My long time friend Senator Jim Davis recently met with local citizens regarding the newly passed N.C. budget and its resulting impact upon education. Senator Davis stated:
• He strongly values and supports NC public education.
• He believes More at Four program is very effective and valuable.
• He believes professional development and continuing education is important, necessary, and valuable for our teachers.
• The recent tax cuts reducing revenue was less than the cuts to public education.
• The public education cuts were only one half of one percent. After researching the State budget, however, I found the following facts about what Senator Davis actually voted for:
• More at Four program was cut by 11.5 percent ($32 million); additionally 80 percent of participants would have a “co-payment” denying many low-income families from participating in this valuable program.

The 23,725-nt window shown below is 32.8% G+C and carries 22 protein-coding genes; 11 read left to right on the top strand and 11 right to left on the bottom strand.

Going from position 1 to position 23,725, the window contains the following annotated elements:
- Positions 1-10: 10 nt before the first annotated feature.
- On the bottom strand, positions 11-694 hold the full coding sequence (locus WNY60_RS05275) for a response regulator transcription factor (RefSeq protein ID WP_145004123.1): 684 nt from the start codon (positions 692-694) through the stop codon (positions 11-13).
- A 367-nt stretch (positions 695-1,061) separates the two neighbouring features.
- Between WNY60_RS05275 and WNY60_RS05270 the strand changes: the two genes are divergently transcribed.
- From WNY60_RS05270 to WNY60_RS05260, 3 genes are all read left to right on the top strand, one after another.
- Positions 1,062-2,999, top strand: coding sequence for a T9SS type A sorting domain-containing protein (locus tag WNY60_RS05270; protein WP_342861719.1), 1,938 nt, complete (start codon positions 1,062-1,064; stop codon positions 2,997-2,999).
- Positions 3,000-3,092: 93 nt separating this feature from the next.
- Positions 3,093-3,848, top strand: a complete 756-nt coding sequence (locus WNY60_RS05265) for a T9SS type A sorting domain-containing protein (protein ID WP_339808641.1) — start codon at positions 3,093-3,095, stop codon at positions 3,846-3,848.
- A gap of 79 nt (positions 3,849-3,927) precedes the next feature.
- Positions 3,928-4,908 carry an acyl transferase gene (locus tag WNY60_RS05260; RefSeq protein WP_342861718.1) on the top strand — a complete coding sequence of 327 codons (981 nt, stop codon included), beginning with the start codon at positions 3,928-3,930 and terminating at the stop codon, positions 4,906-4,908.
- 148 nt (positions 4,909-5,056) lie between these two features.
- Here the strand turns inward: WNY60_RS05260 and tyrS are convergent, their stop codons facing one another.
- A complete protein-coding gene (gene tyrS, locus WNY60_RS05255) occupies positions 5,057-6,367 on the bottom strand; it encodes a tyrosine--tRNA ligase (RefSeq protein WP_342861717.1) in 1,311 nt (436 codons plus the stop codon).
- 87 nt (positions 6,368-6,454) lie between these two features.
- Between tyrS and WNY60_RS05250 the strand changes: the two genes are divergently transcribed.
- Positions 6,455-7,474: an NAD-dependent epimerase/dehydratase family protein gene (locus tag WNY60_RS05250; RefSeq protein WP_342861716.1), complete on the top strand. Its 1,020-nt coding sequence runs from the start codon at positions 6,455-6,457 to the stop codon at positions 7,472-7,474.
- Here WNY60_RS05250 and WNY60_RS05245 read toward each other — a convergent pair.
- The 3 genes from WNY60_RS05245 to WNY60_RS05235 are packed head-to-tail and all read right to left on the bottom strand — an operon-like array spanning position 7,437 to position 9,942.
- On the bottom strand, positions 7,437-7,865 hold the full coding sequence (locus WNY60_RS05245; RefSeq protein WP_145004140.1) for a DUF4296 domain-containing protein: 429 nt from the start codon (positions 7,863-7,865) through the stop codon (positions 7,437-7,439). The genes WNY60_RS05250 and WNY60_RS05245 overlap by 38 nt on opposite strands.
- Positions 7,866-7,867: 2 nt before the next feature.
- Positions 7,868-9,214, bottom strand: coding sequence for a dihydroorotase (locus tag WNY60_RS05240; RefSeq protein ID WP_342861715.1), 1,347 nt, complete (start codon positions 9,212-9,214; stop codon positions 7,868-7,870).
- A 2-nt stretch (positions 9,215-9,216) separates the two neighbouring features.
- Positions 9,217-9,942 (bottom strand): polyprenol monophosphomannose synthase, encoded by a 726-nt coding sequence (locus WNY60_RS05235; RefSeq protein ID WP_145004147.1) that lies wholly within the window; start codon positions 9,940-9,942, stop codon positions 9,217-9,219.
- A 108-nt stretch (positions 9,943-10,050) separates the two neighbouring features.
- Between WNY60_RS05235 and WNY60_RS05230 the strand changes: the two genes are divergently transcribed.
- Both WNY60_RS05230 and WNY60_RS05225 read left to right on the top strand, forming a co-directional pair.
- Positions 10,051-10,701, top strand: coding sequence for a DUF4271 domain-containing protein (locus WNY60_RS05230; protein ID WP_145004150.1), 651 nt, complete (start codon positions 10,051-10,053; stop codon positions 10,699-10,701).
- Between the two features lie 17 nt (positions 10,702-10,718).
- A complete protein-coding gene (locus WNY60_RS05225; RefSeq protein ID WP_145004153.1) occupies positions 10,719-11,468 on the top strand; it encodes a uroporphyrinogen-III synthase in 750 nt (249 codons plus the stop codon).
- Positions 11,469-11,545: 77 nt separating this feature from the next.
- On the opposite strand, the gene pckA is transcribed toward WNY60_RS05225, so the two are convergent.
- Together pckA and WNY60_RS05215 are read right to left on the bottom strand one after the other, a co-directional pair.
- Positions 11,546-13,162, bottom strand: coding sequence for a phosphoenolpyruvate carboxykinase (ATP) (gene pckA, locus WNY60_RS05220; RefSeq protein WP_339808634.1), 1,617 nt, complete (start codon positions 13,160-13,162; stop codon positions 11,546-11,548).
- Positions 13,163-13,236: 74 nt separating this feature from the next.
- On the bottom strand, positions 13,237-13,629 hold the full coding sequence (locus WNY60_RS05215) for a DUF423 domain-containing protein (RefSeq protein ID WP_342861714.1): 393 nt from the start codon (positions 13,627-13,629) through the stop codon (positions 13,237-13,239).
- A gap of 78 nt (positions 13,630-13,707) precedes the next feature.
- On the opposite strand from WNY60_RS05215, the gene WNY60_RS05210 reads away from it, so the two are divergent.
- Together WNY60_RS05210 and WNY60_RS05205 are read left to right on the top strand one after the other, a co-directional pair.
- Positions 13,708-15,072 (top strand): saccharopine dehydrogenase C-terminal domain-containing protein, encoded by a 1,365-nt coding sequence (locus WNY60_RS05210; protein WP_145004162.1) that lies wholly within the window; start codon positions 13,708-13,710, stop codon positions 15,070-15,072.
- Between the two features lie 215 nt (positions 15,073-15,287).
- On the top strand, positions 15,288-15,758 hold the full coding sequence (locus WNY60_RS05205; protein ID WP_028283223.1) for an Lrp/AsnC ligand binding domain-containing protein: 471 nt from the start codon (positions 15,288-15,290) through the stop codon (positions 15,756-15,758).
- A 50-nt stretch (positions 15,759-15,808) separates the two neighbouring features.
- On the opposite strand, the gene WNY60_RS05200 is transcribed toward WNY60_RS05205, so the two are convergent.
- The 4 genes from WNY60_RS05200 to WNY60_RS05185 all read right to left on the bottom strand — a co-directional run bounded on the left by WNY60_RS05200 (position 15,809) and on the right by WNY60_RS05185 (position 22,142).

• $18.4 million was cut from teacher mentoring program; $25.2 million was cut for staff development; $9.5 million was cut totally eliminating funding for the Teacher Academy.
• Teaching Fellows, a college scholarship for future teachers, funding was totally eliminated
• 5.79 percent was the total amount ($459 million) cut from the current budget for public education not one half of one percent
• The $1.3 billion in lost revenue from one-penny reduction in sales tax, and lower income tax for the wealthiest and N.C. corporations far exceeds the $459 million in cuts to public education.
• Education funding was dramatically cut as were the revenues paying for these programs. At the same time the gas tax, which supports only highway development, was raised 2.5 cents per gallon, increasing these taxes by about $125 million per year. Is education or highways valued more by Senator Davis?
The very basis of our democracy is that citizens can govern themselves by debating on the basis of truthful evidence. When our public officials cloud the public’s ability to discern the truth by giving false or misleading information, the foundation of our democratic government is shaken.
Ed Morris, MD, PhD — Franklin, N.C.